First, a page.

I do think it’s worth noting, however, that this article is not really about New Orleans. It’s more about the outlying parishes in the Greater New Orleans area. Not that this makes the issue any less important, of course, but it’s a necessary distinction. In the several months I’ve lived here I’ve been struck by two things regarding parishes like Jefferson and St. Bernard (two of the main parishes discussed in this article). First, tourists and “outsiders” don’t realize that the social and physical damage from Katrina extended well beyond the Lower Ninth Ward; and second, that these largely ignored parishes are truly suffering.

My housemates both teach in Jefferson Parish. One works at a mostly-white school, and she tells me stories about racist comments in her classroom that I have a really difficult time believing (and which I feel uncomfortable repeating so as to respect her privacy). But perhaps I should be less shocked: After all, the parish only just desegregated its schools this year.

Yes, the housing laws are at the very least classist. And the parishes on the outskirts of New Orleans, like so many small towns in the deep south, are undeniably racist. But I don’t think this is because of the aftermath of a hurricane. I think it runs deeper.

What we fail to recognize too often is how complicated 21st Century racism is. Most of today’s big law-makers and policy-enforcers weren’t alive to experience Jim Crow America. Racism isn’t taught to us the way it used to be: it’s much more subtle. The problem is mostly hereditary — the rich stay rich and the poor stay poor, and institutionalized systems reinforce these patterns. We could talk about criminal justice, or about housing, or about education (I don’t want to get into how many of my 20-year-old students will not vote in the upcoming election — or any election, for that matter — because they cannot read the complicated language on ballots), but that’s the basic gist of it. It’s about money and power these days, plain and simple.

So when an incident like Jena 6 happens, we can call it “The Civil Rights battle of our time,” but that’s not really true. The Civil Rights battle of our time is far less extraordinary, far less obvious than that. It’s not black and white.

Why do white people hate black people in the parishes on the outskirts of New Orleans?

Well, a few reasons, I think. For one thing, the media acts like the only people who commit crimes are black people. A day doesn’t go by when I don’t read a story in the Times Picayune about a black kid standing trial for homicide or gang activity. And if you take the Claiborne Exit on I-10 driving into New Orleans, the first thing you’ll see is an enormous billboard with 5 black faces and a tacky announcement proclaiming that these men are dangerous criminals wanted for murder, and if you see them you should call this number. On top of that, the law teaches us that crack is tremendously worse than cocaine; that robbing a liquor store is a greater offense than stealing hundreds of thousands of dollars from the inside as a CEO; and that enough money can get you out of jail no matter WHAT you’ve done. There is also a disconnect along color lines in extremely poor communities (like some of the places mentioned in the articles) out of sheer competition for limited land, food, and money. That’s when issues like affirmative action become canon fodder for whites in low socio-economic situations, and the Ronald Reagans and Jesse Helmses of the world rally Republican voters around the Fundamentalist-fueled conservatism we on The Left love to hate.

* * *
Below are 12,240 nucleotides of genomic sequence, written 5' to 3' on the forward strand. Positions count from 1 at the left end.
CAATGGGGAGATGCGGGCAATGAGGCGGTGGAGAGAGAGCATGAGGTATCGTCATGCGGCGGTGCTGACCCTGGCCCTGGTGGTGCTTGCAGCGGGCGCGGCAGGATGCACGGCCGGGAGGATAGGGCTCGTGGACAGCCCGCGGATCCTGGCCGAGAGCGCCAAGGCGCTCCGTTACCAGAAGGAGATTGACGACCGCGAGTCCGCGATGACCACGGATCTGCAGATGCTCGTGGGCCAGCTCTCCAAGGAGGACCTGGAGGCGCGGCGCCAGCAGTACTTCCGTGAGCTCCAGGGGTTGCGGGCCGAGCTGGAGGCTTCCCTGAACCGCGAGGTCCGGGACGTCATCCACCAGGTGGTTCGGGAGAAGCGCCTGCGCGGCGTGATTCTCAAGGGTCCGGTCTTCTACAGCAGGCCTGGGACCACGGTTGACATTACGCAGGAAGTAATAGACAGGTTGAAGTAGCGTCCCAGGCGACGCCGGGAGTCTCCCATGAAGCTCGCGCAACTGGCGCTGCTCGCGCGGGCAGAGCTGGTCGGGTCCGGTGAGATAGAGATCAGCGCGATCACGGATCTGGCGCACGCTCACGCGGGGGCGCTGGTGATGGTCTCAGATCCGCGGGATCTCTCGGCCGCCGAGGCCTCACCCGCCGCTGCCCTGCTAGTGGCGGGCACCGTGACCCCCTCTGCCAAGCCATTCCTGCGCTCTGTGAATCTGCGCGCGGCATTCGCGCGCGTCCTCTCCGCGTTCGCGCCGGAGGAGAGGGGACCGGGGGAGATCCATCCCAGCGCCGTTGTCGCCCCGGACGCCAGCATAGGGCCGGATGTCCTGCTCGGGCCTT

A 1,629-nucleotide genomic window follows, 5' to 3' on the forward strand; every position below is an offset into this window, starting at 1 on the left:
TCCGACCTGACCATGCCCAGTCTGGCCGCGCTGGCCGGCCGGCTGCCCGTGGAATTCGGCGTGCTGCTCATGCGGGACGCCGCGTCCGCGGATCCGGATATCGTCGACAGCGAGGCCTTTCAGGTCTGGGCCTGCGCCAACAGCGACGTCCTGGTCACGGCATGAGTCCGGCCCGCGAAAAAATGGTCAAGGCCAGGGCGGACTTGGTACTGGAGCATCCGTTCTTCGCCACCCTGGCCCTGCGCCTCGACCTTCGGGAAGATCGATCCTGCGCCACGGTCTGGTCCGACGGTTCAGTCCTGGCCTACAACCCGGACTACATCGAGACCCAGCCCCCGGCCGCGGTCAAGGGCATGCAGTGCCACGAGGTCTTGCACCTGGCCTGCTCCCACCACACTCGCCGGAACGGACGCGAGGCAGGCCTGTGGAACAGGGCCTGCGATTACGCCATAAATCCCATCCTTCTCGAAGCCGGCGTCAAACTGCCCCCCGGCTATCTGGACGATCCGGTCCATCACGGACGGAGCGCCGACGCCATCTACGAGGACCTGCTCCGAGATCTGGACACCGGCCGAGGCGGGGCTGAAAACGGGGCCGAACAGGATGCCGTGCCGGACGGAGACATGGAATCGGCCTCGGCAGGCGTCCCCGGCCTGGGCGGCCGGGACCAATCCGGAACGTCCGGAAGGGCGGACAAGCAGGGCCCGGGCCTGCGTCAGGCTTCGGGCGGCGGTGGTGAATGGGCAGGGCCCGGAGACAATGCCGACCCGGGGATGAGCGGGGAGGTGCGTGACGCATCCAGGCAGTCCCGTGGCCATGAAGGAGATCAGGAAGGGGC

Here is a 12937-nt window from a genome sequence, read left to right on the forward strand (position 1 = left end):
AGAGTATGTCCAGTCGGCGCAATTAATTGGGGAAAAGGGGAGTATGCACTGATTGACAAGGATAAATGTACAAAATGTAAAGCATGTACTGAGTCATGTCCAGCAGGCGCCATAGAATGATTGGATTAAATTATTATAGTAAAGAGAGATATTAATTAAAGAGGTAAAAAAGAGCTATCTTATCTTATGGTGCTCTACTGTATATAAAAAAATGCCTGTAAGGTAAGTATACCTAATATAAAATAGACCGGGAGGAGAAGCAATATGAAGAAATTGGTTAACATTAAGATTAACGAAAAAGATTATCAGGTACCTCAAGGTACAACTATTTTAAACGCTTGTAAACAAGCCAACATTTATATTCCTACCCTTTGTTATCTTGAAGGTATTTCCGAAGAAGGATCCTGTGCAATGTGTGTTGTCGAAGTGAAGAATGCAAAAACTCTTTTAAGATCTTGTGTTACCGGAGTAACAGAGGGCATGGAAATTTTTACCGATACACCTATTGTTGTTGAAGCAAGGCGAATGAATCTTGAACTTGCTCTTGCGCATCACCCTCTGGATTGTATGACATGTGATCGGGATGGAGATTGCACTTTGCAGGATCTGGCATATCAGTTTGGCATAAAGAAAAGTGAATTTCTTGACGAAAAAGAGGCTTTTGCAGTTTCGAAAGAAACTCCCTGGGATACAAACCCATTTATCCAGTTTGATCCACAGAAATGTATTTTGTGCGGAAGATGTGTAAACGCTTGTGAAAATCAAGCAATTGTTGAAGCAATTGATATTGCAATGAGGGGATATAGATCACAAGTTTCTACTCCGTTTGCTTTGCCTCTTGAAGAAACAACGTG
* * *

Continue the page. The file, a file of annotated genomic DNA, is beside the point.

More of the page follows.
Of course, the sad reality is that there are still thousands of American families who continue to teach their children to hate Difference. I don’t know what to say about that besides the insultingly obvious.

The short version is this: Yes, racism is rampant. Yes, Katrina cast a huge spotlight on that reality in New Orleans. But there is so much beneath the surface here. When it comes to race, I find myself confronted with more questions than I could possibly hope to answer. All we can do is fight for our fellow human beings, no matter what. Sadly, as articles like this crushingly articulate, we are not currently doing that.

getting personal

13 09 2008

Okay family, I’ve finally done it. I’ve started a personal blog. My hope is that once I get my funness level back up, I will also be interested enough in the world again to start updating Upside Down Again. It’s darling and stripped-down and nont-pimped-out or CSS-ed or anything and I’m going to EMBRACE THAT.

So, without further ado, please check out:

Big, Easy Sophie